If you are not sure about the amount of money to ask for, ask for the full amount that you think is fair and reasonable up to $5,000. You cannot increase the amount you are asking for unless you file an amended claim for the larger amount. To file an amended claim you must complete a new claim form and write the word “AMENDED” next to the word “CLAIM” at the top of the form. You must file the form with the court clerk and give notice to the defendant of the amended claim following the same steps for filing and giving notice of your original claim
Personal Property You Are Asking the Defendant to Return – If the defendant has personal property (anything other than land or buildings) that belongs to you, you can use small claims court to ask for the return of your personal property.
If you are asking for the return of personal property, you must describe the property in enough detail so that the defendant can tell what property you are asking for. It is better to describe the property in enough detail so that someone else would be able to recognize the property when they looked at it. For example, the make, model, and serial number provided by the manufacturer of the property you are asking for. If there is not enough space on the claim form, you can type or write it in black ink on another piece of paper and give it to the court clerk with your claim form.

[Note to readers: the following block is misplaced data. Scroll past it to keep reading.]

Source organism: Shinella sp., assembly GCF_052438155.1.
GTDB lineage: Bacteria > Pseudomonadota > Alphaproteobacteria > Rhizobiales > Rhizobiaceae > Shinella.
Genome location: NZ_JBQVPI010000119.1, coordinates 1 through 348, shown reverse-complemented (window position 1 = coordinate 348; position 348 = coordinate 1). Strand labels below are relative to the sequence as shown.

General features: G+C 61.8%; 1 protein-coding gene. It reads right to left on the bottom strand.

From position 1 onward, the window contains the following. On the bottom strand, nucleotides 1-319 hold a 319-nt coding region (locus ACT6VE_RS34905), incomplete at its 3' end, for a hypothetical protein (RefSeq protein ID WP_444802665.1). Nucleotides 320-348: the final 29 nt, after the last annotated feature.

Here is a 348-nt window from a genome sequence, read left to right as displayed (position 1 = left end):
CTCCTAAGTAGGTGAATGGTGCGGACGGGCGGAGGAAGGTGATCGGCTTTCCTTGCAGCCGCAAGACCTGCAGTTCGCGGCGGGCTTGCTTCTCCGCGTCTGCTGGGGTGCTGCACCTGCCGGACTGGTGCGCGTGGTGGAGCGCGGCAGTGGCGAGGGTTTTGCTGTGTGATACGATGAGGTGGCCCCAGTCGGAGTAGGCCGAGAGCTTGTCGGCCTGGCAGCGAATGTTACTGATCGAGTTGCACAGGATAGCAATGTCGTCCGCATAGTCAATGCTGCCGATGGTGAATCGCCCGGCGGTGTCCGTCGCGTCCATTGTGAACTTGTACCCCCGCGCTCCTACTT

You must also write down the value of the property. You cannot ask for the return of property that is worth more than $5,000 in small claims court. If you are asking for the defendant to pay you money and to return personal property, the total cannot be more than $5,000. You cannot avoid the $5,000 limit by filing more than one claim about the same transaction or occurrence.
A Short Description of the Basis of Your Claim – You must describe the basis for your claim in enough detail so that the defendant will know what you are suing about and so that the judge will know generally what type of case he or she will be hearing. No special language is required. For example, if your claim is about a car accident, you could write “car accident.” If the defendant wrote you a check and the bank did not pay on the check, you could write “bad check.” If you went to a shop to have your lawn mower repaired and the repairs were not done properly, you could write “faulty lawn mower repair.” If you made a loan to the defendant and the defendant did not pay it back when it was due, you could write “default on loan” or “overdue on loan.”
The Date Your Claim Arose – You must write down the date your claim arose. The date can be a “rough” date but you should include at least the month and year the best that you can remember. For example, if your claim is about a renter who didn’t pay rent or who damaged the rental property, the date could be when the rent was due or when the renter moved out. If your claim is about a landlord who didn’t return your security deposit, the date could be the day you moved out.
There are laws called statutes of limitations (time limits on filing claims). There are different time limits for different types of claims and the time limit is extended in some circumstances. If you file a claim after the time limit, the judge will deny your claim. The court clerk cannot tell you the time limit that applies in your case. Generally, you should file your claim within a year after the claim arose. There are many types of cases in which the time limit is more than one year and a few in which it is shorter. The judge will decide at the hearing whether your claim is within the time limit.